Finally, if you're a public employee and your crime relates to your office, or your crime was violent, the court will be less likely to accept your application.
Even if you do qualify for a diversion program, know that admittance is not a done deal. Often, to enter a diversion program, you will need the benefit of extensive litigation and negotiation by an experienced defense attorney.
To qualify, a pretrial services officer will:
- Investigate you as an individual (including researching your history of conduct and the specifics of the charges against you);
- Recommend either for or against placement in the New Jersey diversion program; and
- Decide upon the length of the supervision you will undergo and any other special conditions for your diversion program.
At the end of your diversion program, the court will dismiss your charges, but there may still be a record of your arrest. To remove this, you will have to file for an expungement.
How can an experienced private attorney help?
Your primary qualifier for pretrial intervention is that you have never gone through the New Jersey criminal justice system before. This system can be very confusing, and it involves a lot of paperwork, filing, deadlines, and tough conversations.
An experienced private attorney can assist with all of this and more, including:
- Helping you figure out whether you qualify for pretrial intervention
- Assisting with your application
- Attending court events with you while your application is pending
- Analyzing any results of a court investigation into you while your application is pending
- Negotiating the length of your supervision and any other special conditions the court recommends
- Guiding you through the intimidating criminal justice process
- Ultimately, helping you ensure that your record stays clean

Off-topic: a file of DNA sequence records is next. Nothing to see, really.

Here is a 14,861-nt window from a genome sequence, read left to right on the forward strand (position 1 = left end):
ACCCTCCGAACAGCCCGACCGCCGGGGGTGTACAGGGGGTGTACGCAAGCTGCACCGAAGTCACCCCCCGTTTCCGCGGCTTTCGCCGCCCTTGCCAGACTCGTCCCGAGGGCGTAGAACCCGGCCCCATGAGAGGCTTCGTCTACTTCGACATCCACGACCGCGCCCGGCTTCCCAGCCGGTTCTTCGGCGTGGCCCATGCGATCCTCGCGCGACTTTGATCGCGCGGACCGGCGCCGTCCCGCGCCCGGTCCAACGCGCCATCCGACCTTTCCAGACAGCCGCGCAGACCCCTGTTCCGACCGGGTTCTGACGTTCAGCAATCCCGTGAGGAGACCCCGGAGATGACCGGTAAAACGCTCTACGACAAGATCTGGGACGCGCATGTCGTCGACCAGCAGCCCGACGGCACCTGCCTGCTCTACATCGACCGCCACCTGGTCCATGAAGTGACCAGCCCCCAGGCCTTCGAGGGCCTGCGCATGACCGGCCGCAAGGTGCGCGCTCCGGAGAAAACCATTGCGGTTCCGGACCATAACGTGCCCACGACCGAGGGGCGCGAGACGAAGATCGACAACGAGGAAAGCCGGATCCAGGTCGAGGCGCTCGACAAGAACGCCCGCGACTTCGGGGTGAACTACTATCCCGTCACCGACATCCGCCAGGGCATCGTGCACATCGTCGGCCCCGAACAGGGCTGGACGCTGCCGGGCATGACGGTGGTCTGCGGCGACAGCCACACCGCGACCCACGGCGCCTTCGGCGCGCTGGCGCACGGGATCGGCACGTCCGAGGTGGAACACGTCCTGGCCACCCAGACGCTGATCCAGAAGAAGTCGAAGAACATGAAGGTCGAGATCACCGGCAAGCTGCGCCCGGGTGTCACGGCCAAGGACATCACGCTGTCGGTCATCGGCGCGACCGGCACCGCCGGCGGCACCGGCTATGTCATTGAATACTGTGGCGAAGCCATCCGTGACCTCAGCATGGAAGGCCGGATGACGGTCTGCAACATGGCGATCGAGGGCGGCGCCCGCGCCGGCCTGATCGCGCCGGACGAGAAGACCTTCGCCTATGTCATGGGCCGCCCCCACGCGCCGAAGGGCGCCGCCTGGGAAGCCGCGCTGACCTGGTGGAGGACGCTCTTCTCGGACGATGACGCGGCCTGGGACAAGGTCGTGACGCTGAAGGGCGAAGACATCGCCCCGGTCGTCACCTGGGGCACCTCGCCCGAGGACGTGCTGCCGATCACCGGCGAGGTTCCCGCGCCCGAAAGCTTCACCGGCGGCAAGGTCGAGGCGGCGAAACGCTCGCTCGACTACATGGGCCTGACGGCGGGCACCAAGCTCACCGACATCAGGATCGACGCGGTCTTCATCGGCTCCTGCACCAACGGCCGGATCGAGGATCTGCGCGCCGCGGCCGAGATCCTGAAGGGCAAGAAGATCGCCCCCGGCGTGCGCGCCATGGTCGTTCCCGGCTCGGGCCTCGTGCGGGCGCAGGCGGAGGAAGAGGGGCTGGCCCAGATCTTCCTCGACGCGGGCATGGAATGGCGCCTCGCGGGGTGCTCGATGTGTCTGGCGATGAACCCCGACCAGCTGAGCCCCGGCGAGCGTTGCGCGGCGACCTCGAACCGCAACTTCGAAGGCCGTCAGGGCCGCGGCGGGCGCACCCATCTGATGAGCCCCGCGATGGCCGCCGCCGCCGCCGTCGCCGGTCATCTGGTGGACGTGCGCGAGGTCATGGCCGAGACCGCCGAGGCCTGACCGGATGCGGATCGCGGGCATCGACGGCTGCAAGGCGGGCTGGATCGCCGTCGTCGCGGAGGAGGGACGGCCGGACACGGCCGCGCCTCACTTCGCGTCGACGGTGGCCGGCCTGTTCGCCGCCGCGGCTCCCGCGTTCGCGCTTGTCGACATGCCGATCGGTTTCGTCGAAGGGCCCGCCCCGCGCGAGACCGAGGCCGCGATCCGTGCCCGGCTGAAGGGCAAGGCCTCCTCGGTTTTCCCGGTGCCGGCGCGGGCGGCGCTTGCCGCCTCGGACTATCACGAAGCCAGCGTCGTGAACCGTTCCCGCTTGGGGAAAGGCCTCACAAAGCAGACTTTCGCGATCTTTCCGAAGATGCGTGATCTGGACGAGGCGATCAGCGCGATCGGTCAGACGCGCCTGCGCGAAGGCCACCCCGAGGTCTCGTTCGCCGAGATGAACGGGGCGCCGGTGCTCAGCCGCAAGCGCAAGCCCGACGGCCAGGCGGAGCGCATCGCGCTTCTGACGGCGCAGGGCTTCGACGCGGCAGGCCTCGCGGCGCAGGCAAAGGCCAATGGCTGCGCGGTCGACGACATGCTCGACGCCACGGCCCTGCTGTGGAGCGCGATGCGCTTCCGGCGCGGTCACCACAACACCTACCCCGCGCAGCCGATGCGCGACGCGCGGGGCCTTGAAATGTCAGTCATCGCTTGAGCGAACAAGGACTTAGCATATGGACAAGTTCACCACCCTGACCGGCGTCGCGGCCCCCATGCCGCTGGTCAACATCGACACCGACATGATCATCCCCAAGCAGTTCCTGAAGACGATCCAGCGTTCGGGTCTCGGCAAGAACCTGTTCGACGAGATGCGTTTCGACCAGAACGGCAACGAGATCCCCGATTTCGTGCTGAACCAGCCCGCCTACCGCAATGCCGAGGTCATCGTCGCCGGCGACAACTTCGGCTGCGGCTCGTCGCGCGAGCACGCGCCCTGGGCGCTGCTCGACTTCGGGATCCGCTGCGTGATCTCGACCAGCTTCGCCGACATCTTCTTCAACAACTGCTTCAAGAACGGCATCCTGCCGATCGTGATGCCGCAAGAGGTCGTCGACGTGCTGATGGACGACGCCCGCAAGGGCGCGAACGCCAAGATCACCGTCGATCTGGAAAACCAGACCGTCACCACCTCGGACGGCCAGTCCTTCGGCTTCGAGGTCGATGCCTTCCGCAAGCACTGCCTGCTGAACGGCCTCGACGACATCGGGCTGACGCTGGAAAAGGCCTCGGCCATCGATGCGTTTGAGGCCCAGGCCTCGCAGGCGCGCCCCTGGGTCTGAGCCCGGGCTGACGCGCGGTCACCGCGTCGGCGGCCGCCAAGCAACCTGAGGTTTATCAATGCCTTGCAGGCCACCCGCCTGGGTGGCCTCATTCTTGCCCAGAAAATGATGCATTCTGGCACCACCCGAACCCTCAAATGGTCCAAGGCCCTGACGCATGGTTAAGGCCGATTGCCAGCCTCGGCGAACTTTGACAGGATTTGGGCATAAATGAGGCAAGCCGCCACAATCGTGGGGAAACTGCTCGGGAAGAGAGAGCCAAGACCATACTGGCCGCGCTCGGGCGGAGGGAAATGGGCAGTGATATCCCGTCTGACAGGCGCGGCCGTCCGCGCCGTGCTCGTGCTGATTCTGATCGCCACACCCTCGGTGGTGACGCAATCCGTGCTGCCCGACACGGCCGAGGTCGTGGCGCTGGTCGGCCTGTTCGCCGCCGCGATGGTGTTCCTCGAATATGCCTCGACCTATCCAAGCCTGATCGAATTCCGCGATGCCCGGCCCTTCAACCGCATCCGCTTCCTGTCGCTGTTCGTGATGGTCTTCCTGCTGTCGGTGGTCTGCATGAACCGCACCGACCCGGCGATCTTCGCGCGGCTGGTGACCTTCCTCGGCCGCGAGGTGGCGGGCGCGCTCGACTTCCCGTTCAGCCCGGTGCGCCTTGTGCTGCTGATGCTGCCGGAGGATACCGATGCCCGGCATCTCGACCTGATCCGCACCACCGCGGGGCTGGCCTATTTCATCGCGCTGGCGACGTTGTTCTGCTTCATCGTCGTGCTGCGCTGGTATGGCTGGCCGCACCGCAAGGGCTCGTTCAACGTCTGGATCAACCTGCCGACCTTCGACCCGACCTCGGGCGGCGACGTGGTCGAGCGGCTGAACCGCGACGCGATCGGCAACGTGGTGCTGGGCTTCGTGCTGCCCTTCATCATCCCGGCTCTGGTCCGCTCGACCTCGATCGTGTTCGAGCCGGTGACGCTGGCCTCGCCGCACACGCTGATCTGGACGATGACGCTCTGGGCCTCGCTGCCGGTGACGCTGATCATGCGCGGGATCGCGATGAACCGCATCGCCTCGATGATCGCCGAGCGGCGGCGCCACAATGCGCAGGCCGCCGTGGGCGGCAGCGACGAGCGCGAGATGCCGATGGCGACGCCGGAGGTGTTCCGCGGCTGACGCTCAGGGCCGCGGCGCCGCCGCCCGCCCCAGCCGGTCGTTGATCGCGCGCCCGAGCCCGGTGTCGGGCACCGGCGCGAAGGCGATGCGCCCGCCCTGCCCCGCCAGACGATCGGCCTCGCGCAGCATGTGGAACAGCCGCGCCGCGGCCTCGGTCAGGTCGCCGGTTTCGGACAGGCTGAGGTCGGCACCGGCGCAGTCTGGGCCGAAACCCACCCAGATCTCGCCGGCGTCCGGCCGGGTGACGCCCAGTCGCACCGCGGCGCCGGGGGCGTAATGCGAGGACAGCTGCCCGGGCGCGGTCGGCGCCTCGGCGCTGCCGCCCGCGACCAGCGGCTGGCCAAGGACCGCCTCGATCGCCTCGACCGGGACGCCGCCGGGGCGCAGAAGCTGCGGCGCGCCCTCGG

When you're unfamiliar with the New Jersey criminal justice system, it can be bewildering and overwhelming to complete even simple tasks. Qualifying for, applying to, and starting a pretrial intervention program is not simple.
Fortunately, you don't have to go it alone. With the expertise of a seasoned criminal justice lawyer, you can go through your application process, knowing that you have all the information you need at your disposal. Your attorney can work with you to ensure that your pretrial process is as successful as possible.
Joseph D. Lento - an NJ Private Attorney Ready to Help You
If you face criminal charges, you may be wondering what happens next or if there is anything you can do to avoid prison time. Particularly if yours is a first-time offense, you're likely confused about navigating the criminal justice system on your own. Fortunately, you don't have to DIY your defense. Hire skilled criminal defense attorney Joseph D. Lento to guide you through the ins and outs of pretrial processes, including qualifying for New Jersey diversion programs. For years, Joseph D. Lento has successfully defended New Jersey citizens in Municipal and Superior Courts all over the state - and he can do the same for you. Call the Lento Law Firm at (888) 535-3686 or contact them online for the help you need.